The joint makerspace and flexible-learning center will replace rows of desktop computers that inhabited HKIC’s semi-enclosed computer lab, which has been closed to the public since the start of the COVID-19 pandemic.
“We wanted to take a space that wasn’t ideal for use as a traditional computer lab and make it more flexible,” said Heather Howiler, continuing education manager.
The STEAM Lab will include two 3-D printers, a projector, moveable tables, seating areas, whiteboards, and other maker and virtual-reality equipment.
“The STEAM Lab will serve as an enclosed, multipurpose space for visitors of all ages to explore STEAM-related technology using a hands-on approach,” said Nia Turner, technology trainer. “Our community needs a space that will accommodate programs like our Tech Talks, youth technology classes, and gaming club activities. Having flexible furniture will allow staff to configure the room in whatever way we need to, whenever needed.”
Unlike a traditional makerspace, in which users can access technology to complete set tasks such as 3-D printing, the programming in the STEAM Lab will equip users with a more holistic understanding of these emerging technologies.
“We love the concept of this space going beyond just a makerspace,” said Howiler. “We want it to be about education, engagement and innovation, so what better than to call it STEAM Lab, with its focus on science, art, technology, engineering and mathematics? Think of it, in a way, as a way to kind of play.”
The STEAM Lab will focus primarily on lifelong learning, one of the library’s core values.
“When we talk about the STEAM Lab, what we’re talking about is the STEAM approach to learning,” said Turner. “Lifelong learning is intertwined with STEAM education. We want this to be an intergenerational space—a place where everyone can come together and learn in a way that promotes growth and discovery as a community.”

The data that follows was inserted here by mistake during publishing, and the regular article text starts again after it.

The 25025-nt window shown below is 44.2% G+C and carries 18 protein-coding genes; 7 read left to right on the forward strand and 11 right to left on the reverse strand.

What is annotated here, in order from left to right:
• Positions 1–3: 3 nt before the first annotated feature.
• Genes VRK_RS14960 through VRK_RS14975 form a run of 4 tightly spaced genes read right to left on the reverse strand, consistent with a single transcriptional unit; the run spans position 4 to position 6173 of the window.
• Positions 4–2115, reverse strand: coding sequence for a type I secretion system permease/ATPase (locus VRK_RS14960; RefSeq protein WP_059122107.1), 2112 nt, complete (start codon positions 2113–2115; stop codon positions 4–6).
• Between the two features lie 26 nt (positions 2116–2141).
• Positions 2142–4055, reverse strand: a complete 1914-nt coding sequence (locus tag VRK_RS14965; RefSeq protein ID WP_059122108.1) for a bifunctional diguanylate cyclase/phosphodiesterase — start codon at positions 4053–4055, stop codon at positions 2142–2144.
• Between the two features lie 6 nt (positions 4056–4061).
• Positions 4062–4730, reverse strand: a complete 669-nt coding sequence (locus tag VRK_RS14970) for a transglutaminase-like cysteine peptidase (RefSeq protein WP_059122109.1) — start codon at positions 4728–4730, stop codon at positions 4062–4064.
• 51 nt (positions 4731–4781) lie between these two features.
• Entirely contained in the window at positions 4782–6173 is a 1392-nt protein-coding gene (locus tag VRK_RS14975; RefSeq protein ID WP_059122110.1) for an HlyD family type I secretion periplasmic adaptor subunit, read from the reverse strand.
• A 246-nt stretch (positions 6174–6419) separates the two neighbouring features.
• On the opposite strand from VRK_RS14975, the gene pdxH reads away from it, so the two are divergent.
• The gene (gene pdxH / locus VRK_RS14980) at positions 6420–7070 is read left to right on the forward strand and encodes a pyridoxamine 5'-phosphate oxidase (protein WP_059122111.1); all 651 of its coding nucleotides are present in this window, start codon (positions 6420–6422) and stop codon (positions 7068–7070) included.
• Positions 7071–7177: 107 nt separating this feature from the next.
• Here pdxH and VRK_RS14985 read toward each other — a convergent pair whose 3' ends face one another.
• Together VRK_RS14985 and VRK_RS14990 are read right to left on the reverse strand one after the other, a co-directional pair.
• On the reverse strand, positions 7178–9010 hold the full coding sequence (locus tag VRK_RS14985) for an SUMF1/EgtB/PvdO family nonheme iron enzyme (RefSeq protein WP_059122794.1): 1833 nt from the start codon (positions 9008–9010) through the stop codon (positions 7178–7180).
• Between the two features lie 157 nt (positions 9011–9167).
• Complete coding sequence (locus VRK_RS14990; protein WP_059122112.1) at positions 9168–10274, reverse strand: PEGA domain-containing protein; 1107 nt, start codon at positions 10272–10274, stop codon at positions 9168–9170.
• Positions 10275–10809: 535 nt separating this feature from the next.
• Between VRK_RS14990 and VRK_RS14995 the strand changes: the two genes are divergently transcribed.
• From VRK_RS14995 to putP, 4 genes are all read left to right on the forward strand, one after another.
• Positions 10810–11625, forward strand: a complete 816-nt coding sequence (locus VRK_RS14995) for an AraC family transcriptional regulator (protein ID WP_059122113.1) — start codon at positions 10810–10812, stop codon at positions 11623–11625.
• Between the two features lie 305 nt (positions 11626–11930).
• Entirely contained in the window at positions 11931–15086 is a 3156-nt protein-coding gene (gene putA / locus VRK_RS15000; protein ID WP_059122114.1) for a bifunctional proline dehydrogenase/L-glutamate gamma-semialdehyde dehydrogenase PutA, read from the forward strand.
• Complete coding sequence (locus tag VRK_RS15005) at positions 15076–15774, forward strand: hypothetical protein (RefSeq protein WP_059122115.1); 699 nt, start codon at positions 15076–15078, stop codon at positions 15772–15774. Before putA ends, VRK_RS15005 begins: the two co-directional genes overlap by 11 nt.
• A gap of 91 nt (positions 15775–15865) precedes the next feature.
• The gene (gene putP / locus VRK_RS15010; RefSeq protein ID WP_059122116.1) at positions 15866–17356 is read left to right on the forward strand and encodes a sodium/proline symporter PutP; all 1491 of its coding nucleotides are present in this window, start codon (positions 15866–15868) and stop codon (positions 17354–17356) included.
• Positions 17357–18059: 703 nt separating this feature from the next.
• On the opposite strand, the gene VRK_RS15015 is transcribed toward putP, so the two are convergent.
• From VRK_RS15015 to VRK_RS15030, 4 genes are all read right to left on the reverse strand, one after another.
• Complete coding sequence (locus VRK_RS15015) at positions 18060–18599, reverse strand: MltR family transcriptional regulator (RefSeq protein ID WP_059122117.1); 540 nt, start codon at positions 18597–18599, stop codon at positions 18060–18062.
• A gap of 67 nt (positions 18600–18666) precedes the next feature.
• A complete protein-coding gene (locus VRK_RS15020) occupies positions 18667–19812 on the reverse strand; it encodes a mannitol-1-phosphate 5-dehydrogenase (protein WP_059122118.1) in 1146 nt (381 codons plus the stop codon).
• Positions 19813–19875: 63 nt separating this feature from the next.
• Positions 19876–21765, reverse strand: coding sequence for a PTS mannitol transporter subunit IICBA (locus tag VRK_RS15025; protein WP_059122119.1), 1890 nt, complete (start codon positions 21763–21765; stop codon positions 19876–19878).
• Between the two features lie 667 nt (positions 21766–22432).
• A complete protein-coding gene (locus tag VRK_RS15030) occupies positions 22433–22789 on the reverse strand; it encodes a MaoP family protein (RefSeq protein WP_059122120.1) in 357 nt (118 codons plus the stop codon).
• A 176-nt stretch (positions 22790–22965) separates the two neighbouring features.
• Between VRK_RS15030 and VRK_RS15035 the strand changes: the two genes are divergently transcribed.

The library has taken a design-thinking approach to developing the lab, which emphasizes experimentation and adaptation of the space based on library users’ changing needs.
“If the pandemic has taught us anything, it is that flexibility is key,” said Turner. “Being receptive to hearing what the community needs and wants, and being able to adjust our space and programs and services to meet what they do want, will allow us to do just that. The computer area we had was very rigid, and we hope this new space won’t be anything like that.”
The STEAM Lab is currently in the planning and development stage, with the goal to be fully open to the public for programming by Labor Day. In the meantime, computers will continue to be available for public use in HKIC’s main lobby.